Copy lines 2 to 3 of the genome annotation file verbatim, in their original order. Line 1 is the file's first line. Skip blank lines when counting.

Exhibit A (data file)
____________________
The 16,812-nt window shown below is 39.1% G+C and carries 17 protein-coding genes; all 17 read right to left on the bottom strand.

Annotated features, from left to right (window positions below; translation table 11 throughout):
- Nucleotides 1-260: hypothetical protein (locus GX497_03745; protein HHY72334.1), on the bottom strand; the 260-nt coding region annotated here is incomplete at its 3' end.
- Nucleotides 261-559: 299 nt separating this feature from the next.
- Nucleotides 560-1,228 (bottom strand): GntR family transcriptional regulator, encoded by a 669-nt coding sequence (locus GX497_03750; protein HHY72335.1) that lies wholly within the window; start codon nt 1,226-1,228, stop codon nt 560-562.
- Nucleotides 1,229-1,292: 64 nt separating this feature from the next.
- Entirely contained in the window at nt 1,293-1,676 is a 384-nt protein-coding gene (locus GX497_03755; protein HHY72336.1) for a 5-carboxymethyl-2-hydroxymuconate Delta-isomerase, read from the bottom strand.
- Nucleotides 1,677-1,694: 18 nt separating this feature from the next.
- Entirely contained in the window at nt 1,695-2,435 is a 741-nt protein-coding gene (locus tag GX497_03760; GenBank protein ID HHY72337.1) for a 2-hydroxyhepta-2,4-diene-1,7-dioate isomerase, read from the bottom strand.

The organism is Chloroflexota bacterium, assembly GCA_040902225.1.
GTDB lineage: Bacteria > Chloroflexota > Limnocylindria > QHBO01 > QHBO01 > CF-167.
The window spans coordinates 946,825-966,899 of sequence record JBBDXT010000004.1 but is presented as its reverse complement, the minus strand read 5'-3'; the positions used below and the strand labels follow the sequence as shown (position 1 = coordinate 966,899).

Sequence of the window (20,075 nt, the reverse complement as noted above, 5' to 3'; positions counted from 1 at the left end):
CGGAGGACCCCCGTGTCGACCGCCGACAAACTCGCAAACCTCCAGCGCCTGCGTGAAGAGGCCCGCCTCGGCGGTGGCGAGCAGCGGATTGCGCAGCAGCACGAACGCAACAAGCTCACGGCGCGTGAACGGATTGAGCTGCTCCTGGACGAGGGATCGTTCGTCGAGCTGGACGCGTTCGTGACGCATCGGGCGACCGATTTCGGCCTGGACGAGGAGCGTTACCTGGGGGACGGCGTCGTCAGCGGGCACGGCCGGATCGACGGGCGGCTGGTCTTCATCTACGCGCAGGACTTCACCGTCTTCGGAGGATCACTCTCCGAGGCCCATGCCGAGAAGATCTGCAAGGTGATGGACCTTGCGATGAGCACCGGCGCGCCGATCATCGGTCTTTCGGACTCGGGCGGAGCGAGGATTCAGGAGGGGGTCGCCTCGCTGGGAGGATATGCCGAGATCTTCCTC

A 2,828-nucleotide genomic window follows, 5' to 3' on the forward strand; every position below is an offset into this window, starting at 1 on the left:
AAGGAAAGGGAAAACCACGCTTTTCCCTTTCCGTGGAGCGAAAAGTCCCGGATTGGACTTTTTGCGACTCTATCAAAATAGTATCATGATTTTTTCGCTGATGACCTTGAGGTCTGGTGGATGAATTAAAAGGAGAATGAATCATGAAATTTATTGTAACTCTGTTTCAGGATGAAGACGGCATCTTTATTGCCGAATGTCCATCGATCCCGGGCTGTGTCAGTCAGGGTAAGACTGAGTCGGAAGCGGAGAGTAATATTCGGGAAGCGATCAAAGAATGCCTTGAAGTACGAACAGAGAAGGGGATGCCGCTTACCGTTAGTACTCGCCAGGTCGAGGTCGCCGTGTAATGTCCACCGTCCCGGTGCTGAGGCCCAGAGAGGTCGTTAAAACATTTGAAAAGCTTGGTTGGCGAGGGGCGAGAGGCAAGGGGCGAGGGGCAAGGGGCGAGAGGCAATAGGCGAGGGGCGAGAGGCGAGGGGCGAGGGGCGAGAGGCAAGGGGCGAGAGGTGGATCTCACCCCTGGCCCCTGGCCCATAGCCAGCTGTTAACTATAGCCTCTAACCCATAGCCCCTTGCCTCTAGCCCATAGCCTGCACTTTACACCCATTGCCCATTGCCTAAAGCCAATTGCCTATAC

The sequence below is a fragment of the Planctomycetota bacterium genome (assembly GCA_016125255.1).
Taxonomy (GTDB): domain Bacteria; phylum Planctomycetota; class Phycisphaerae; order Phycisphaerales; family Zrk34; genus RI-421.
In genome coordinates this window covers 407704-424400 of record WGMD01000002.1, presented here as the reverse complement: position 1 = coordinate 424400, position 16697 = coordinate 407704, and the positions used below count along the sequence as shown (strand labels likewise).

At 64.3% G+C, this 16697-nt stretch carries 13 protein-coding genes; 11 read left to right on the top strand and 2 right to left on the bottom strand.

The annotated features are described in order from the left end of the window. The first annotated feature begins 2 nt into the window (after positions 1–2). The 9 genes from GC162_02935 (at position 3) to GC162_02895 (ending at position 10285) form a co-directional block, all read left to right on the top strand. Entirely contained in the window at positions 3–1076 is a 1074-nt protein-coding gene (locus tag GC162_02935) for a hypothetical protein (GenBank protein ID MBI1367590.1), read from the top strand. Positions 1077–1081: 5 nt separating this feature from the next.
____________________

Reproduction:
Annotated features, from left to right (window positions below; translation table 11 throughout):
- Nucleotides 1-260: hypothetical protein (locus GX497_03745; protein HHY72334.1), on the bottom strand; the 260-nt coding region annotated here is incomplete at its 3' end.